Better Place charging network deployed in Oahu

Systems already in place in Israel and Denmark were ‘blueprints’ for program in Hawaii.

By
April 24, 2011 01:52
3 minute read.
Better place car charging

Better place 311. (photo credit: Better place)

 
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Israeli-owned electric vehicle corporation Better Place began deploying Hawaii’s first car-charging infrastructure on Tuesday, by opening 10 charge spots on the island of Oahu.

The charge stations, five located at the Sheraton Waikiki and five at Hawaiian Electric sites, were launched in cooperation with Kyo-ya Hotels & Resort, Starwood Hotels & Resorts Waikiki, Hawaiian Electric Company and the Hawaii Renewable Energy Development Venture.

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While the cars to accompany the charging stations have not yet arrived in Hawaii, Better Place said the pilot program would include seven vehicles, two of which would be operated by Kyo-ya and five by Hawaiian Electric, at a total cost of approximately $1.1 million, of which about $500,000 was provided by the US Department of Energy and the Hawaii Renewable Energy Development Venture.

The hotel cars will probably be used as shuttle vehicles for guests, while the the University of Hawaii’s Hawaii Natural Energy Institute will track usage and performance, the company said.

“In Hawaii, what we’re looking specifically to do is to open a small pilot [project],” Better Place spokeswoman Julie Mullins told The Jerusalem Post.

She said the project would focus on managing the grid at the company’s operation management center, while raising awareness around the state about the advantages of electric vehicles.

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“The goal is that by November this year, once cars start coming in, the guests will have access to the charge spots.”

While Hawaii has an abundance of renewable energy resources, the state hasn’t yet seen substantial harnessing of such energy, according to Mullins.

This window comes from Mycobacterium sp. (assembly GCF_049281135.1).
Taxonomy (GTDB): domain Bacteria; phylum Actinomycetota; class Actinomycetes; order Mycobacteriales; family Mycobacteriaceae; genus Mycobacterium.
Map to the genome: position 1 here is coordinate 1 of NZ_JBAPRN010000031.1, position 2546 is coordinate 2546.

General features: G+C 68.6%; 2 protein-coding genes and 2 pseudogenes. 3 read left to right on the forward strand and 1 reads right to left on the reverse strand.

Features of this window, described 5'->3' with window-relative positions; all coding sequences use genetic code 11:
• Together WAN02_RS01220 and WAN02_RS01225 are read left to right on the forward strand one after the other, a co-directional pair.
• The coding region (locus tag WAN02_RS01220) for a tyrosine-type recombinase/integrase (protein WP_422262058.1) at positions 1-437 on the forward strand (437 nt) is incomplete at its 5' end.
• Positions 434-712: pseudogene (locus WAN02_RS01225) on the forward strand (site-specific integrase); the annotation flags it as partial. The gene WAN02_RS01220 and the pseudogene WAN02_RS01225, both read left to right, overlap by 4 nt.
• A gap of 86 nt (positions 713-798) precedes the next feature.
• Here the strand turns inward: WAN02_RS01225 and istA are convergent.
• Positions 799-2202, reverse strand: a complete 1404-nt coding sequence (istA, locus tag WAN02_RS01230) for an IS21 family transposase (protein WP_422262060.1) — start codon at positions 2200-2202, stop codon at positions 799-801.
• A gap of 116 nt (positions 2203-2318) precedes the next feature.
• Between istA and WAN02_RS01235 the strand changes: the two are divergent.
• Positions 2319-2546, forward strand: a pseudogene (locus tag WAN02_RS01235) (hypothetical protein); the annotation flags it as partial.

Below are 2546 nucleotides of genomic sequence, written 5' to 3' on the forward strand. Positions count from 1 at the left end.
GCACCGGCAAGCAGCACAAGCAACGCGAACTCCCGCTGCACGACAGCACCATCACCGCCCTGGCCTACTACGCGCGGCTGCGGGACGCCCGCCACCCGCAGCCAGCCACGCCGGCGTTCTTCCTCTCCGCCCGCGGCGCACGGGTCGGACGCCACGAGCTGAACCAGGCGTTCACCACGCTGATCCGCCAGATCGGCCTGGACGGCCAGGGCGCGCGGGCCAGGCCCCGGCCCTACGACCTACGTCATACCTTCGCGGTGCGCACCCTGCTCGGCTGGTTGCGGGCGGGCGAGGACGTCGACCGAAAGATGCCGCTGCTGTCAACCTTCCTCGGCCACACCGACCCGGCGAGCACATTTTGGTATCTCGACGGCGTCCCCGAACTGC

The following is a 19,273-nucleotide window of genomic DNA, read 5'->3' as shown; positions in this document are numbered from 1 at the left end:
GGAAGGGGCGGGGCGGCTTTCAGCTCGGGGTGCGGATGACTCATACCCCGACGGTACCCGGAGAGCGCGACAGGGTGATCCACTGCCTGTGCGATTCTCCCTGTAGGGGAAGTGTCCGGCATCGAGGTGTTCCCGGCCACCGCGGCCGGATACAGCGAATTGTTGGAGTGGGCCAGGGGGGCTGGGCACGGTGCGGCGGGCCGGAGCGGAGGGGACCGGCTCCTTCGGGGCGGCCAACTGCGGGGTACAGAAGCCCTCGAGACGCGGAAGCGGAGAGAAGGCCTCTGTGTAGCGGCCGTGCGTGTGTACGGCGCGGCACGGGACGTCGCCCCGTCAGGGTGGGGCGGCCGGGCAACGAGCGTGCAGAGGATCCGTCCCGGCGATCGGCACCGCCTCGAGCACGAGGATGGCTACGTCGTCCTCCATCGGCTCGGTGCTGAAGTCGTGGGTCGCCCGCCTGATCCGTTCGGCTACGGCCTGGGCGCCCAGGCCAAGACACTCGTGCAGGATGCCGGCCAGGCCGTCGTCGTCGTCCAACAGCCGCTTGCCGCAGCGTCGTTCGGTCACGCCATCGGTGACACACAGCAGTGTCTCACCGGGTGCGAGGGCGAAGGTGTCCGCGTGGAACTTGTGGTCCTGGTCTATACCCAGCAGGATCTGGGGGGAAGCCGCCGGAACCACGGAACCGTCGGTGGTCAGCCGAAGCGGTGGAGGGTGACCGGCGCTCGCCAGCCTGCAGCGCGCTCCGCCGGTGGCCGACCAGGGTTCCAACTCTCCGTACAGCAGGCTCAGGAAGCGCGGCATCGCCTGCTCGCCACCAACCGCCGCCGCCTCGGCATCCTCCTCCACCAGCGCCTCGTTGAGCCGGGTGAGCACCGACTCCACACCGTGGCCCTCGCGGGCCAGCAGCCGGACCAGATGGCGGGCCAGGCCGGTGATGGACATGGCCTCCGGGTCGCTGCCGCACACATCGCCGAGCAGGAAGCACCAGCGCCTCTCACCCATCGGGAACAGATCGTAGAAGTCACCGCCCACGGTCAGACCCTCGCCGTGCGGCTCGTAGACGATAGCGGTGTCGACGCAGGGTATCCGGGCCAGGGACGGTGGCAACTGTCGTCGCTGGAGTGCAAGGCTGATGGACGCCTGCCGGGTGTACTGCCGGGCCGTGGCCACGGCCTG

Hawaii has set a goal of reaching 70 percent renewable power by the year 2030; Israel hopes to reach 10% renewables by the year 2020.

“We’re breaking ground in Hawaii,” Mullins said, adding that Better Place hoped to expand to at least the four largest Hawaiian islands by late 2012.

“The biggest [interest] in Hawaii is that they’re very strong renewable energy targets.

Right now they’re basically dependent on gasoline for almost all of their energy needs and have to import about 90% of their oil,” she said.

Hawaiian government officials were equally enthusiastic about the venture.

“Better Place’s electric vehicle network is an innovative approach to integrating electric vehicles into our island grids,” US Sen. Daniel Inouye, 86, said in a statement issued by Better Place.

“This network made up of federal, state and private sector investments is transforming Hawaii’s transportation system into one powered by clean energy from electricity instead of imported oil. I am pleased to have been able to play a small role in reaching this important milestone.”

Jason Wolf, vice president of Better Place North America, added in the same statement: “The electrification of transportation will speed the adoption of renewable energy in Hawaii.”

While Better Place will soon launch a electric taxi program in California that will have four battery switch stations and 60 cars by the beginning of next year – similar to its program already running in Tokyo – Hawaii was the first state to benefit from a “managed charging” network, like the networks already implemented in Denmark and Israel, Mullins said.

Better Place Israel, which already has more than 1,000 charging spots around the country, launched its first battery switching station in Kiryat Ekron, south of Rehovot, on March 23 and announced that it would deliver cars to customers here by the end of this year.

“What we’re seeing in Israel and Denmark is that a lot of the technology is being designed and tested and implemented,” Mullins said. “Israel and Denmark will serve as blueprints as to how we scale this out.”

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